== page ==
>> 8.30.2014

School starts on Tuesday for Stephen. Ada begins preschool 2 mornings a week mid-month. Everywhere I look, I see brightly colored backpacks, 3-ring binders, and lots of tiny kids shopping for fall clothes. So, I thought I'd compile a few fun things I think our smart preschoolers can enjoy to start the year off right.

What are your preschool essentials?

(From top left . . .)

Have a great weekend!

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Child-Led Potty Training Tips

>> 8.28.2014

So many transitions are happening over here right now. In the last month, Ada transitioned to being daytime potty trained . . . and she's staying pretty dry during naps and nights, too. I'm sort of pinching myself at how easy it was, though -- if I really think back -- we began the whole process long ago. Ada's preschool starts in September and, though they don't require potty training, it's nice to have it behind us. As a result, though, it looks like that big girl bed switch might come sooner rather than later.

Disclosure: This is (obviously) my first time to the rodeo, so I can never take an expert stance on any of this stuff. (Remember How I Killed Our Cloth Diapers?!) What I will share, though, are my experiences. Things that worked, things that didn't, and a few helpful tricks I discovered along the way. We didn't do some bootcamp or quick-fix training, so if you're looking for that, these tips might not be for you.

Regardless, this stuff worked, and Ada's trained well before her 3rd birthday.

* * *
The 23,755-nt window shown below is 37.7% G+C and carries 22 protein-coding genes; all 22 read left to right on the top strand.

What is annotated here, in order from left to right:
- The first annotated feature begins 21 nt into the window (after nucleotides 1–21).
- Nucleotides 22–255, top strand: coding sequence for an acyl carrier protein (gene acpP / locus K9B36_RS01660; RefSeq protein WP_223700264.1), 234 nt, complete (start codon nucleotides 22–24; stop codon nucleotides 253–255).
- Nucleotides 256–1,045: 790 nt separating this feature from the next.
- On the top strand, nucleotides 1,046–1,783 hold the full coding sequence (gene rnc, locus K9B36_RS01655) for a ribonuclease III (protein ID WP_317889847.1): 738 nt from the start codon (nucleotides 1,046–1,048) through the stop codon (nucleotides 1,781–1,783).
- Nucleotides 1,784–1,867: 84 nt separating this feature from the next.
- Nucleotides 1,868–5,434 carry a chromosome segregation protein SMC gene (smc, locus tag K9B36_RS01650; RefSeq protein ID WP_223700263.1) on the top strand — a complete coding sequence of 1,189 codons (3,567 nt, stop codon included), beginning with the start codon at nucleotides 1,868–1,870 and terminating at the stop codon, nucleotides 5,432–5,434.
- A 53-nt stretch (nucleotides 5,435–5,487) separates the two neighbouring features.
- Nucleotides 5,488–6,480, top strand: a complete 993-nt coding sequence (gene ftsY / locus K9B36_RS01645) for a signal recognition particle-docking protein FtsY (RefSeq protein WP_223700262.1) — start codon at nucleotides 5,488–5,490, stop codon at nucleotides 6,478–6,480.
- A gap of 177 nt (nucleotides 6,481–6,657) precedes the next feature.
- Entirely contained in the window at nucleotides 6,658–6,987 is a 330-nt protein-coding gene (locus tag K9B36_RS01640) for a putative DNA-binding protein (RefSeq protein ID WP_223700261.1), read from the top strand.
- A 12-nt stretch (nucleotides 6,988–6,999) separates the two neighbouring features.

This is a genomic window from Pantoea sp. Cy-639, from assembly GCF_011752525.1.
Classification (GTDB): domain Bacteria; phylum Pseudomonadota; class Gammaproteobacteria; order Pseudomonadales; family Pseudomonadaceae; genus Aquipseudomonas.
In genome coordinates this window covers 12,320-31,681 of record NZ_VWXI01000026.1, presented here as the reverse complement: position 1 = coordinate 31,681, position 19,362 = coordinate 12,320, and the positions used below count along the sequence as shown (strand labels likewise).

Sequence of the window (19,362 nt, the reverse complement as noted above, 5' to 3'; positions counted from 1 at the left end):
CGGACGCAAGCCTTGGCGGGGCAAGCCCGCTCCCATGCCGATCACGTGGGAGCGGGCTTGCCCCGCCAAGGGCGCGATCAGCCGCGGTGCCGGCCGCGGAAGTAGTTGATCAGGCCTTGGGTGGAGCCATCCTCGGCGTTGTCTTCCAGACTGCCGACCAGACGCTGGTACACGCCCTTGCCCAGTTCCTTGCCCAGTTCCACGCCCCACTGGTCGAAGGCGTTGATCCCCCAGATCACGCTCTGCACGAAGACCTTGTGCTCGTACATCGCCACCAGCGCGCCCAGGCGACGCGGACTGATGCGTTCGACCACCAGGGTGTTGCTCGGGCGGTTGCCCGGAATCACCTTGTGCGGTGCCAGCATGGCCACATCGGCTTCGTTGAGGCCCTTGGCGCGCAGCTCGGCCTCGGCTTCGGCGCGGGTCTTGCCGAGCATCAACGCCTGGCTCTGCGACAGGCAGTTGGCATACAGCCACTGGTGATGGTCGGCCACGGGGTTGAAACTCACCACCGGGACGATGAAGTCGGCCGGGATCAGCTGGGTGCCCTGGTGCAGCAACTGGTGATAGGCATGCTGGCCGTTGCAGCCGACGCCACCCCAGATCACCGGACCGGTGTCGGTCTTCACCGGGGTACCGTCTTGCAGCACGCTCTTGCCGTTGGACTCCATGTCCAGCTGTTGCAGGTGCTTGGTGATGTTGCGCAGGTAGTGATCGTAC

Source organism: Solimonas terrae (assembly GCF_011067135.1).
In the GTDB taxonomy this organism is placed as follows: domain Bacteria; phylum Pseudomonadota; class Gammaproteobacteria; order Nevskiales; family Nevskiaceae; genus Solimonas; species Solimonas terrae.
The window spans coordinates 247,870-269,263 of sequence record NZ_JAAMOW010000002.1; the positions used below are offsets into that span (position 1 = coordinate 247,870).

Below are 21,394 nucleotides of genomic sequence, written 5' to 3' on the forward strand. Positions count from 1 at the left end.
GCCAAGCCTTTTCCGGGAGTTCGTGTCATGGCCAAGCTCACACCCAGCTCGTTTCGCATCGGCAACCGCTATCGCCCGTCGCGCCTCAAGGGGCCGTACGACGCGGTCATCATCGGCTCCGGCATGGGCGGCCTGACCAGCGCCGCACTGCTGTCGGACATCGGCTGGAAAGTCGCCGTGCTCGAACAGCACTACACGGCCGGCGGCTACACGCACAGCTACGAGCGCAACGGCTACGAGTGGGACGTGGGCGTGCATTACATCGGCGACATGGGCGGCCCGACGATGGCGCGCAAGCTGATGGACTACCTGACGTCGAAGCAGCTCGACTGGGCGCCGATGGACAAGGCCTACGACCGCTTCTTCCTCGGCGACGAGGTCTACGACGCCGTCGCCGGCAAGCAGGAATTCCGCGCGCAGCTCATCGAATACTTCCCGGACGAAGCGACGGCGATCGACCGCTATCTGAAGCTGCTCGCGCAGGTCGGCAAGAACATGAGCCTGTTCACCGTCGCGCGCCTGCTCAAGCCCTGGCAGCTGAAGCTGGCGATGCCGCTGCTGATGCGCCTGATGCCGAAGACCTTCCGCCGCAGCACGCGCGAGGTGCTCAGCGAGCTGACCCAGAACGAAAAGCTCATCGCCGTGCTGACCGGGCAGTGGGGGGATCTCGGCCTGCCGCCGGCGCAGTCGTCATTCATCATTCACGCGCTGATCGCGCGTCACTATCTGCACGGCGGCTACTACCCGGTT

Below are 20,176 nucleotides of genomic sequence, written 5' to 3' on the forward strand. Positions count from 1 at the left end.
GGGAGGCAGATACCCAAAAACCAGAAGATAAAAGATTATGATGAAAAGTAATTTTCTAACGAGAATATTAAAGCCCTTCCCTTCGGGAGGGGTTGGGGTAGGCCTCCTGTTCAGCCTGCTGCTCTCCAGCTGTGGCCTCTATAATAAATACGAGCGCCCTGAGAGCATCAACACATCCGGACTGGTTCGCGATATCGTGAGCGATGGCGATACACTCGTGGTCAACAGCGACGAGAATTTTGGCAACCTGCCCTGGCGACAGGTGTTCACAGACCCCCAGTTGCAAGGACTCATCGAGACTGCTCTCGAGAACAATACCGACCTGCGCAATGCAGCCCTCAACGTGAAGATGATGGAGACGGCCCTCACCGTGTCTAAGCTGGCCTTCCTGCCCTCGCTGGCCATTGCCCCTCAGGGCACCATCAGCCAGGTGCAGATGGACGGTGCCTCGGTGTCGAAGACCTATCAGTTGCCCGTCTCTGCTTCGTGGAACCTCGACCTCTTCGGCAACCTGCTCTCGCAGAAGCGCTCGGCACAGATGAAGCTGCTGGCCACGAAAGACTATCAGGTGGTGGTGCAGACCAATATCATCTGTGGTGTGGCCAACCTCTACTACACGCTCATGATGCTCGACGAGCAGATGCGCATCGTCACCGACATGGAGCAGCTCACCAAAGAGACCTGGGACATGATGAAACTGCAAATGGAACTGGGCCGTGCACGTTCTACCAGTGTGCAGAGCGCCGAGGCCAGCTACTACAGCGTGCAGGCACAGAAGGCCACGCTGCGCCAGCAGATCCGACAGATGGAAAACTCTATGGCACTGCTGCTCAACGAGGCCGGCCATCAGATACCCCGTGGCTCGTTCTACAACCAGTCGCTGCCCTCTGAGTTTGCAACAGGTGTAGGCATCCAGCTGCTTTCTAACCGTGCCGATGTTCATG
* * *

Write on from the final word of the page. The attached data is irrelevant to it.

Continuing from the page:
Immerse Yourself, Slowly

Our pediatrician suggested we start discussing potty training with Ada as early as 18 months. She advised against potty training weekends or rushing the process. Instead, she said "trained by 3"(and she meant during the year between 3-4) could be a good goal. Since we had a lot going on in the second year anyway, I completely agreed that starting slow was our best bet.

We pulled out a portable potty chair and put it in the bathroom. We read books about going potty (below). The Daniel Tiger episode really helped with the potty song, which Ada still sings: "If you have to go potty -- STOP -- and go right away!" And I also brought her in with me often when I'd go to the bathroom. Eventually we also decided that we live the in-toilet training seats better, and we purchased a Sesame Street Toilet Seat that Ada loves making stories about while squatting.

Books Ada has enjoyed:

Once Upon a Potty -- Girl
A Potty for Me!
Sesame Street: Potty Time with Elmo
Where's the Poop?
Daniel Tiger Goes to the Potty

Daniel Tiger Episode:

Incentives Work

Even if you don't have a deadline date for potty training, using a little motivation boost can work to your advantage. If we thought Ada was getting closer to "getting it" -- we'd try a morning or afternoon in underwear (Yo Gabba Gabba, Sesame Street, and even Frozen underwear!). We'd give her a couple M&Ms if she used the potty. Or some other small incentive, like a TV show or frozen yogurt trip (for bigger successes). If she had lots of accidents or didn't show interest (which happened on many days), we scrapped it -- no yelling or shaming.

As we got closer to being fully trained, the prizes got a bit bigger. One tool that helped in particular was one of those magnetic dress-up dolls by Melissa + Doug.